Resilience Boosts Emotional Health, but is Too Much Positivity becoming Unhealthy?
Resilience is having the skills to keep moving forward despite what life throws at you. It is the art of bouncing back from life’s challenges – and a quality that encourages overcoming these challenges knowing you will endure.
Resilience is when we encourage ourselves to reflect and take action before we react to emotion. Resilience means feeling every emotion – positive and negative – accepting them, responding to them and working through them in healthy ways.
When we are resilient, we understand that life doesn’t always go as expected – and we look for new and effective ways to pick ourselves back up and move forward.
Resilience does not filter our pain; it finds new ways to adjust it. It is a balanced approach that accepts being affected by what happens to us, but not defeated by it.
“I can be changed by what happens to me. But I refuse to be reduced by it” – Maya Angelou
Resilience can look like:
- Addressing the situation
- Appreciating all our emotions
- Taking time for yourself
- Finding new and creative solutions to change
- Creating new connections
- Building a support system
- Focusing on a new goal
- Exploring different possibilities
- Moving outside your comfort zone
- Falling and getting back up again – and again, and again
- Keeping up with a positive attitude – trusting you will manage
Resilience helps us make quicker and more effective decisions; it is about finding new ways to move forward – after all, how can we be resilient if we haven’t fallen over a couple of times?! But does too much positivity help cultivate resilience – or are we just encouraging repressing emotions?
Yes, resilience embraces positivity: we can be positive, accept change, focus on new goals – but is our perception of what resilience is, encouraging an overbearing amount of positivity?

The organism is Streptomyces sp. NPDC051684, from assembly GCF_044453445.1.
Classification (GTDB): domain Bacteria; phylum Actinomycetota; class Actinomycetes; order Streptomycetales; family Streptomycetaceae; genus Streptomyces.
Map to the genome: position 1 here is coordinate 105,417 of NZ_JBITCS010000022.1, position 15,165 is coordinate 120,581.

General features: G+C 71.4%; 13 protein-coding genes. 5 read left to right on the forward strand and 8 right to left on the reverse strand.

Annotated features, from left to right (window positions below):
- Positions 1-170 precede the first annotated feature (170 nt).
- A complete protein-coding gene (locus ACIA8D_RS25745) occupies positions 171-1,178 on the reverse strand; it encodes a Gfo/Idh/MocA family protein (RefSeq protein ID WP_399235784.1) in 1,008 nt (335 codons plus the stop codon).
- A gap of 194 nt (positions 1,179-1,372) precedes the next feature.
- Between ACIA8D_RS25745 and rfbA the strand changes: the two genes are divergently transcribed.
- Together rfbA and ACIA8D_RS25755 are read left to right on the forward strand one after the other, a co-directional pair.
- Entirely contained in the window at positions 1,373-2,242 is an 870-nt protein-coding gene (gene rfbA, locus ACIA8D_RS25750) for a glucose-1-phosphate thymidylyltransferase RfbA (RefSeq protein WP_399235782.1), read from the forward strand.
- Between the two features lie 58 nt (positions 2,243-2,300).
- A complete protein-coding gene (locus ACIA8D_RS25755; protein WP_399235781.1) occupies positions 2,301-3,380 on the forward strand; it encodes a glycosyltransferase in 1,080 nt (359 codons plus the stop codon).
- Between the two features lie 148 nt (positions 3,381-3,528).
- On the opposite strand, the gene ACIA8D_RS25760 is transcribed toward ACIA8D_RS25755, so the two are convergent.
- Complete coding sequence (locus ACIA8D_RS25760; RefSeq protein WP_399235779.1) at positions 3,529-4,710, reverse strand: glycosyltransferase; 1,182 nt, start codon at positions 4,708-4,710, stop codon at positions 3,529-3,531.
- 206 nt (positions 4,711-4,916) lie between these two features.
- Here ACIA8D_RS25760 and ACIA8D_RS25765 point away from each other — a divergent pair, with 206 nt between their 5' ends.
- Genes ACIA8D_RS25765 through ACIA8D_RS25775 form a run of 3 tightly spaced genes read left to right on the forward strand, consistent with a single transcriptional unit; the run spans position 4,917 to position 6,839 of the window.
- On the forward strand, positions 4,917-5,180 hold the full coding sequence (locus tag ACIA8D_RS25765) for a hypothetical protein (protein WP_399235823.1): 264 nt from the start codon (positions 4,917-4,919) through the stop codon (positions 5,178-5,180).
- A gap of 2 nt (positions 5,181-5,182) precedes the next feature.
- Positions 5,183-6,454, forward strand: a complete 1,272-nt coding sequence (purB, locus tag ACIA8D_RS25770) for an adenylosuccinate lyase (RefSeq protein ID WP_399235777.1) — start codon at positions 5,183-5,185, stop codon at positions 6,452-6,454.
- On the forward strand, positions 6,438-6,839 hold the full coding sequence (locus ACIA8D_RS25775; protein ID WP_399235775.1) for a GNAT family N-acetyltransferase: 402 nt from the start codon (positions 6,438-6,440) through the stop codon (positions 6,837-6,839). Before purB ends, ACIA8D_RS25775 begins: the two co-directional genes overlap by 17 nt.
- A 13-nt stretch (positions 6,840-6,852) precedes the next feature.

Resilience is an admirable quality – but when life’s circumstances are a continuous struggle for survival – are we romanticising people’s resilience while mistaking it for survival? Are we living in a comfortable bubble of denial?
Are we starting to become less empathetic in an attempt to promote empathy?
Romanticising resilience can invalidate somebody’s experiences, or struggle for survival. We can only be expected to be resilient up to a certain point before life, society or a system wears us down.
Positivity alone cannot dismantle the pain of individual and cultural experiences – loss, abuse, oppression, systemic racism – only to name a few. Romanticising resilience normalises other people’s traumatic reality – it does not empathise with their experiences, it invalidates them.
Romanticising resilience along with toxic positivity promotes an ideology that condemns vulnerability, neglects empathy and encourages false positivity at all costs.
In an effort to promote positivity, we are denying people’s reality. Rather than praising people for their resilience, we should be considering the systems or circumstances that force them to be.
For example, some BAME women have shared that they dislike being called resilient and strong because they do not choose to be this way – they have to be.
Resilience is not blind perseverance; resilience and strength also look like making a decision to protect our mental health.
So, let’s start celebrating protecting mental health rather than condemning it!
Resilience and Toxic Positivity
Resilience allows us to process all emotions. It promotes the idea of persevering before giving up – but that it’s also okay to feel unprepared with unexpected change, or negatively affected by an experience.
Toxic positivity, however, is disingenuous and unrealistic: it encourages a false positive outlook on the world, even when channelling positivity is out of context or inappropriate.
Toxic positivity is a mainstream idea that we should focus on “staying positive” at all costs. It silences and discredits valid, but negative, thoughts and emotions. It is the belief that if we ignore or suppress the negative emotions, we will be happier, healthier and more resilient.
Toxic positivity promotes vulnerability as a weakness rather than a strength. It also condemns those who do not comply with an ideology that after all – is not attainable for all people.
It should be okay not be okay
Self-love and self-care messages may serve as reminders – but they should not be obligatory. Toxic positivity enables negativity by promoting the idea that we need to avoid emotional health processes – this idea may increase our risk of developing or experiencing higher rates of depression, anxiety or a mental illness long-term.